African states should double agriculture research spending, report says
Sub-Saharan Africa needs to double its investment in agricultural research to meet the challenges of high population growth, climate change and deteriorating soils, a new report says
The report, by researchers from the International Food Policy Research Institute (IFPRI), said the quality of research in sub-Saharan Africa, and thus the region’s food security, still suffer from underinvestment, inadequate human resource capacity, poor research infrastructure, and a lack of coherent policies. More women researchers must be trained, and the large number of countries that spend less on research than recommended should note the clear link between new research spending and increased food production, the report said.
“It is critical that African countries invest more in agricultural research to ensure that they can feed their populations,” said Nienke Beintema, one of the authors of the report Taking Stock of National Agricultural R&D Capacity in Africa South of the Sahara.
There have been some notable improvements, but new capacity is not always enough to keep pace with increasing challenges, it said.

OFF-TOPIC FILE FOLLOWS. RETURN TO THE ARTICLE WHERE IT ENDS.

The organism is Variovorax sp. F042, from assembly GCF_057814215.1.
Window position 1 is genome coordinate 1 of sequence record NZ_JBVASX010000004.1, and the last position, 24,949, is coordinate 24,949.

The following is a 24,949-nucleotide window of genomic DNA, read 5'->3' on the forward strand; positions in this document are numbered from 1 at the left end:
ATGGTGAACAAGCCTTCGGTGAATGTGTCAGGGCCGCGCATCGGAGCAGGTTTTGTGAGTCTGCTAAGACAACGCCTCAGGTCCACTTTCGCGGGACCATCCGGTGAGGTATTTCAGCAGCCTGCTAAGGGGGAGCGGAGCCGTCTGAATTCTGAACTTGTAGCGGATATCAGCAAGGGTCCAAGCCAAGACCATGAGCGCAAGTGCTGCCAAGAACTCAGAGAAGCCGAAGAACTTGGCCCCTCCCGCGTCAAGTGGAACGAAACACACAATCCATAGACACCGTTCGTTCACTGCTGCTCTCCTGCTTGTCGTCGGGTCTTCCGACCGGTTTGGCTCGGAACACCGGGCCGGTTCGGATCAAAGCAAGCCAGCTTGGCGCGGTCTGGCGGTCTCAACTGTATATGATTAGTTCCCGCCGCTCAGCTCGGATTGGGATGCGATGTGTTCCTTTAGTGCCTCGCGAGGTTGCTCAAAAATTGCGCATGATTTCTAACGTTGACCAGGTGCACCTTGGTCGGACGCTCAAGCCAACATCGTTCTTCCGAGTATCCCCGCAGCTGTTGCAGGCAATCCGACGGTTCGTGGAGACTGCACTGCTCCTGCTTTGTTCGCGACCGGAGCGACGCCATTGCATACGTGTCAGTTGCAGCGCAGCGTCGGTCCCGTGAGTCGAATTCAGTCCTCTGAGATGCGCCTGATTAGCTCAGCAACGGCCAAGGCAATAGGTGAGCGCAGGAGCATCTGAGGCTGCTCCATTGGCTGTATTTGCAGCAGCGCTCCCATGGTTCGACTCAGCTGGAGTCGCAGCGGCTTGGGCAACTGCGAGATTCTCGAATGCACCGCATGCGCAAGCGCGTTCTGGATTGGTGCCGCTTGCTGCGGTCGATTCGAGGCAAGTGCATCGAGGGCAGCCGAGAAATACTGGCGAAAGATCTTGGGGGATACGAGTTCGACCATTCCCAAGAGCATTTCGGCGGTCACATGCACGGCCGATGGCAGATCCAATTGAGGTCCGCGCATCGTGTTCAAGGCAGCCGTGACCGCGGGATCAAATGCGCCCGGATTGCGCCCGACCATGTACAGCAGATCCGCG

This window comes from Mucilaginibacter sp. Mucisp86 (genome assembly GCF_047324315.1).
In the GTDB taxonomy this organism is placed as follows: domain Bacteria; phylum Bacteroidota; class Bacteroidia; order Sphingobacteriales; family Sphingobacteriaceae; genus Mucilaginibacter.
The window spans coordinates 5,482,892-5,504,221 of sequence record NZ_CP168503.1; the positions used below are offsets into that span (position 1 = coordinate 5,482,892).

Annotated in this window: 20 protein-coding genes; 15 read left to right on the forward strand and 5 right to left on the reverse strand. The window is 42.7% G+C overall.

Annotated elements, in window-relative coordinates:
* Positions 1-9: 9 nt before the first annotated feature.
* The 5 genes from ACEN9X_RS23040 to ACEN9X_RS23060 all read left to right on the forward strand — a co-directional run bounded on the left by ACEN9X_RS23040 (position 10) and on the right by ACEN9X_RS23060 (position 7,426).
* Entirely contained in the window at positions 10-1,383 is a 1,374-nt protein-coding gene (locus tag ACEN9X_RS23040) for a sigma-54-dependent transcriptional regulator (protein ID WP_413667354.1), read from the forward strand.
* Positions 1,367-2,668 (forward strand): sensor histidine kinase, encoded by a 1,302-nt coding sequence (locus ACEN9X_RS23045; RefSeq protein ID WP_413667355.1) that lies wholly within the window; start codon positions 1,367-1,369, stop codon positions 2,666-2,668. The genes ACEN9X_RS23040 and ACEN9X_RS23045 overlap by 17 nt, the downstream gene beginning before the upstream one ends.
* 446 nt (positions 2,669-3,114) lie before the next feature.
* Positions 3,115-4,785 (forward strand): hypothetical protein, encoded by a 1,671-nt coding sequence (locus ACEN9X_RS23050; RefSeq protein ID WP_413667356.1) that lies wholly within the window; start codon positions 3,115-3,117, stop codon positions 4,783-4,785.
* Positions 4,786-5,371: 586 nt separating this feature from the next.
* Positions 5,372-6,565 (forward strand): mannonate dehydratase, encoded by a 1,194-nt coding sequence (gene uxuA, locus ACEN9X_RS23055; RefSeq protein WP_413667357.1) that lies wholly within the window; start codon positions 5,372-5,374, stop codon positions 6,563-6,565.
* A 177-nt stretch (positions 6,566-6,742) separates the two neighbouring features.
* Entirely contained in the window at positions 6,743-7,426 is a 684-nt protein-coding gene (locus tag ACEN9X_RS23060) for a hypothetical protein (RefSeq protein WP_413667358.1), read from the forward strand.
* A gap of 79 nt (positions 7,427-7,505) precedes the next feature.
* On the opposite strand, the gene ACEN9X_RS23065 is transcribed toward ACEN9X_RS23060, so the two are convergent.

The region’s public agricultural research capacity increased by 50 percent during 2000-2011 to the equivalent of 14,500 full-time researchers. But many of the most experienced researchers are approaching retirement, causing concern for policy makers.
The report urges more training for female researchers, which analysts believe is particularly important in a region where the majority of farmers are women. While gender inclusion is generally improving, 10 of the 27 countries with applicable data recorded a decline in the proportion of female agricultural researchers for 2008-2011.
Public research spending across the region grew by more than 30 percent in real terms, from $1.2 billion in 2000 to $1.7 billion in 2011. But three countries – Nigeria, South Africa and Kenya – were responsible for almost half the new growth.
The links between new money for research and increased food production are clear, the researchers reported. From the mid-1990s, regional agricultural output grew at an average rate of 3.5 percent per year, compared with only 1.1 percent per year during 1971-1985, when less money was going to research.
Of the 38 countries surveyed, 28 fall short of the minimum agricultural investment targeted by the African Union and the United Nations.